Stockholm (HedgeNordic) – About a year ago, Borea Asset Management launched Borea Obligasjon, a special fund that solely invests in additional tier-1 (AT1) securities issued by Norwegian savings and commercial banks. “Borea Obligasjon is the only pure AT1 fund in Norway,” portfolio manager Magnus Vie Sundal (pictured) tells HedgeNordic. This pure AT1 fund has now joined the Nordic Hedge Index.
AT1 securities are a relatively young asset class born out of the financial crisis of 2008, acting as a critical instrument in regulators’ post-crisis bail-in strategy. The goal of these securities is to improve banks’ ability to mitigate risks and limit the reliance on the public purse during a banking crisis. AT1 notes, which represent hybrid capital absorbing losses when a bank’s regulatory capital ratio falls below a certain trigger level, can absorb losses either by converting into common equity or suffering a principal write-down before taxpayers have to step in.
Borea Obligasjon predominantly invests in NOK-denominated AT1s issued by savings banks and selected commercial banks. “Most of NOK AT1s are issued by larger banks, but we are happy to buy AT1s from smaller banks that are paying a liquidity premium,” says Sundal, one of the portfolio managers in charge of Borea Obligasjon. “In fact, we find that these banks often have higher leverage ratios and are generally well capitalised, although with somewhat lower lending portfolio diversification,” he emphasises. Borea Obligasjon uses leverage and can raise its exposure to up to 150 percent. A portion equal to the borrowed amount is invested in more liquid AT1s. “We also include USD AT1s issued by the large Nordic banks,” adds Sundal.
These deeply subordinated bonds carry higher yields than traditional fixed-income securities, and Borea Obligasjon seeks to offer investors access to the return potential of this young and growing asset class. “We always aim to offer our clients something they cannot get elsewhere,” says Sundal. “We believe this product is a good contribution to our clients’ investment universe.”
“We always aim to offer our clients something they cannot get elsewhere. We believe this product is a good contribution to our clients’ investment universe.”
The ratings of AT1 securities are several notches below the issuer’s credit rating because of their subordinated status. The AT1’s ratings, however, may not always fully reflect the underlying strength of the balance sheets supporting them. “The Norwegian savings banks are in an exceptional position compared to many peers: they hold a substantial amount of equity, with many posting leverage ratios above 10 percent,” explains Sundal.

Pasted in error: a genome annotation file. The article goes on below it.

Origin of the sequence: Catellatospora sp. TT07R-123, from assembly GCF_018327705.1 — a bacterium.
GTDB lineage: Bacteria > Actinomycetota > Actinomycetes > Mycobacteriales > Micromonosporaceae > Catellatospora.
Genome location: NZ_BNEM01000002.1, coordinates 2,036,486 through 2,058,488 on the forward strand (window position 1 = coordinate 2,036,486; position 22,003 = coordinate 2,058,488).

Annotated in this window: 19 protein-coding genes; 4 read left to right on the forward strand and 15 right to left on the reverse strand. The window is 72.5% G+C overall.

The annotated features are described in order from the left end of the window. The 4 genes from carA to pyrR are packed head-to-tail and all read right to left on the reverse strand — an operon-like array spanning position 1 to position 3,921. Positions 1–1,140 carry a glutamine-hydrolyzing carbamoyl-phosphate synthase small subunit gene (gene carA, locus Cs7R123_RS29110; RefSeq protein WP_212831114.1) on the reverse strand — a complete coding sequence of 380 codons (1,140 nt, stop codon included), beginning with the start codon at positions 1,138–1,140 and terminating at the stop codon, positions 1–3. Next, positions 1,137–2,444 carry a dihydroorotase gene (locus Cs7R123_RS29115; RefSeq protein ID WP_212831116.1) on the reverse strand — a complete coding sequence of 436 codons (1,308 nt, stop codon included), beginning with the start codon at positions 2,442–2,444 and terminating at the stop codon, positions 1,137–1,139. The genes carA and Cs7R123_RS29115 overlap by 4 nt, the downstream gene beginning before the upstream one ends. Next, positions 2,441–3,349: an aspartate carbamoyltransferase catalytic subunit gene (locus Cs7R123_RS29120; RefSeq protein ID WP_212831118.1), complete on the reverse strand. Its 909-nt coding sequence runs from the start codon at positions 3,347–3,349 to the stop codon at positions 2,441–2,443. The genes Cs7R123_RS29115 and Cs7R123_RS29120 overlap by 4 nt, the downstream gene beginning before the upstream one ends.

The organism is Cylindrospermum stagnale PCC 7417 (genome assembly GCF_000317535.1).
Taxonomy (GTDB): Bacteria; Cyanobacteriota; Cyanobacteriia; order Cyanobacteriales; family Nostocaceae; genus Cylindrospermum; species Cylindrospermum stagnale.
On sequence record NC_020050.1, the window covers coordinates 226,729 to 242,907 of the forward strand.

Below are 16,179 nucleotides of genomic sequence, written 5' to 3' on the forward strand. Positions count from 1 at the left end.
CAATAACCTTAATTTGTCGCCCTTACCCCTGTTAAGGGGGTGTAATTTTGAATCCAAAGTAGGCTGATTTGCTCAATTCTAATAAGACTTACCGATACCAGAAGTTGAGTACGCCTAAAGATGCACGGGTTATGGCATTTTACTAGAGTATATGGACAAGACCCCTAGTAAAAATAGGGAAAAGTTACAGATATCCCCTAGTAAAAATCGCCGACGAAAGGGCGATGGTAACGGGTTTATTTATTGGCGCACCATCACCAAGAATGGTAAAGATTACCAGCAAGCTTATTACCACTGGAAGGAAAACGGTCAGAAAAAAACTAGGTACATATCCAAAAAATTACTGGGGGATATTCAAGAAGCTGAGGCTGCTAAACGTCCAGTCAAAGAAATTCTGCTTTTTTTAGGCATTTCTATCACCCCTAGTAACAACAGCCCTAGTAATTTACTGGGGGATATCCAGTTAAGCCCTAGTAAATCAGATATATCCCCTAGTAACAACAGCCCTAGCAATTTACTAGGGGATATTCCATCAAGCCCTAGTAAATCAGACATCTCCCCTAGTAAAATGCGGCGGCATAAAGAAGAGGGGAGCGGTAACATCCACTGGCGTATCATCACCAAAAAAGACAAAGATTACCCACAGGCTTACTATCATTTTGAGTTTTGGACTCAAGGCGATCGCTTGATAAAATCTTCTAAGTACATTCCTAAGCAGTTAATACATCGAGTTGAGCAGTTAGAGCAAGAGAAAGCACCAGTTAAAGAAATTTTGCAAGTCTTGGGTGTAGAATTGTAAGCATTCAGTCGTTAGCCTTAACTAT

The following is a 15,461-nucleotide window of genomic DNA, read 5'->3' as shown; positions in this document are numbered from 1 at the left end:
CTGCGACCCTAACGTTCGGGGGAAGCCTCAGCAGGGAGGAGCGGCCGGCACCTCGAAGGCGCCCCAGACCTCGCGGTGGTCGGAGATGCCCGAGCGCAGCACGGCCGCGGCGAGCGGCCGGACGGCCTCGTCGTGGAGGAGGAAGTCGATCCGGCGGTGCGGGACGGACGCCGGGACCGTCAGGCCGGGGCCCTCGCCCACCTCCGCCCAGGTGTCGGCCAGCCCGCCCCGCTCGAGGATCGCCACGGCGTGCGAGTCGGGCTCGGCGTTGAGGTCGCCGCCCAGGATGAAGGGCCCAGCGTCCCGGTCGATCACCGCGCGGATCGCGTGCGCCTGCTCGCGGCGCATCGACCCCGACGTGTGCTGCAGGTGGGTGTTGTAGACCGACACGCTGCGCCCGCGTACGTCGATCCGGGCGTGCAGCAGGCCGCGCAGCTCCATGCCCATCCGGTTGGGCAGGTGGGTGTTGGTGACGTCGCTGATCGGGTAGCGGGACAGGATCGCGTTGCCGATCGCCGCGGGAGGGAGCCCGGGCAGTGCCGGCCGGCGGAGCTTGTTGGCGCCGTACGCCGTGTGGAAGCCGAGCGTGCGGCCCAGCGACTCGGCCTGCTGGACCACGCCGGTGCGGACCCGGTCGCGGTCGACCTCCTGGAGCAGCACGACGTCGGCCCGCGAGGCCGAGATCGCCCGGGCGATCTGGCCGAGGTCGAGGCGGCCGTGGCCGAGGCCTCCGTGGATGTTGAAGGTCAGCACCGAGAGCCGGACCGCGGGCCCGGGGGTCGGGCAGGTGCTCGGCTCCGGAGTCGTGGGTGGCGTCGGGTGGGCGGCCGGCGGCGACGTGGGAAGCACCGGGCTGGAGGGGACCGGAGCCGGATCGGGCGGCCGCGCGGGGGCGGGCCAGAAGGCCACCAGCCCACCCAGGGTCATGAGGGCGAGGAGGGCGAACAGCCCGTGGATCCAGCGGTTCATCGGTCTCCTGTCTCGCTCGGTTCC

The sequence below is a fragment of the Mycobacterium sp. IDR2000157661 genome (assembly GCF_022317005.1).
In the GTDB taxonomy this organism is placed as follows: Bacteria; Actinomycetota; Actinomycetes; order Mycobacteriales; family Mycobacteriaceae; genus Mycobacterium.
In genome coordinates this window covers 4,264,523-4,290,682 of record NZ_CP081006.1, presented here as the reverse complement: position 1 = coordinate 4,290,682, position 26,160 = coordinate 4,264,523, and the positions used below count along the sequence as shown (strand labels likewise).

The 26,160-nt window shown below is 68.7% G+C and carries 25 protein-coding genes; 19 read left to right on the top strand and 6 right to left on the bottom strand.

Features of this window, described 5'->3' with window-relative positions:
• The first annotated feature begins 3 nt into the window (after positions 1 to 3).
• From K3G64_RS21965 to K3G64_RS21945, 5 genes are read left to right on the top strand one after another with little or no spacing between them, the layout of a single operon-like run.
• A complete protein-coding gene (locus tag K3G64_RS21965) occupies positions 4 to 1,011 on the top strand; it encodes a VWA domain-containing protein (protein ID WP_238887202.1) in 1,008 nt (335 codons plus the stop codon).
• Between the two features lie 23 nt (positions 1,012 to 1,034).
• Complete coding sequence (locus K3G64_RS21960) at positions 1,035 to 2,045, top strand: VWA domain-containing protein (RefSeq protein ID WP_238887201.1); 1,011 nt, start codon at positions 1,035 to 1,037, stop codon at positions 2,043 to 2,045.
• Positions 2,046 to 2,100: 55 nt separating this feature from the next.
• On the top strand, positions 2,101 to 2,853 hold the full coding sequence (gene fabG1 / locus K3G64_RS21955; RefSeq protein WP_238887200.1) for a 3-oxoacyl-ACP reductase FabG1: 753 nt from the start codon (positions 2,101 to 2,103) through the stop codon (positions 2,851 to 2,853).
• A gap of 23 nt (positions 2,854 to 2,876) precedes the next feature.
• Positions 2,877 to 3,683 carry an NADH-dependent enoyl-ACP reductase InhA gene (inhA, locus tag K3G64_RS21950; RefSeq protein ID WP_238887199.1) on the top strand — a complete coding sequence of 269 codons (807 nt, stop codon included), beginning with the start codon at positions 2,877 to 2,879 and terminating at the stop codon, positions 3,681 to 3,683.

“The Norwegian savings banks are in an exceptional position compared to many peers: they hold a substantial amount of equity, with many posting leverage ratios above 10 percent.”
The team running Borea Obligasjon also “believe the Norwegian welfare state represents the ultimate backstop for Norwegian consumers.” According to Sundal, “this helps ensure debt service ability in the retail market, towards which most savings banks are focused.” Sundal goes on to explain that “the organisational structure gives the incentive to replenish banks with equity long before AT1’s triggers on write-downs are reached,” which “gives us comfort that losses will be kept at a minimum, while still offering a decent return in today’s low-yielding environment.”
“The organisational structure gives the incentive to replenish banks with equity long before AT1’s triggers on write-downs are reached. This gives us comfort that losses will be kept at a minimum, while still offering a decent return in today’s low-yielding environment.”
Borea Obligasjon delivered a cumulative return of 9.4 percent since launching in August of last year. In the first seven months of 2020, the fund gained 5.7 percent. “We are very happy with the performance and have seen increasing interest from investors throughout the year,” Sundal comments on the fund’s inception-to-date journey. Borea Obligasjon now has about NOK 1.6 billion under management, slightly shy the NOK 2.0 billion managed by the asset manager’s flagship fixed-income hedge fund, Borea Høyrente.
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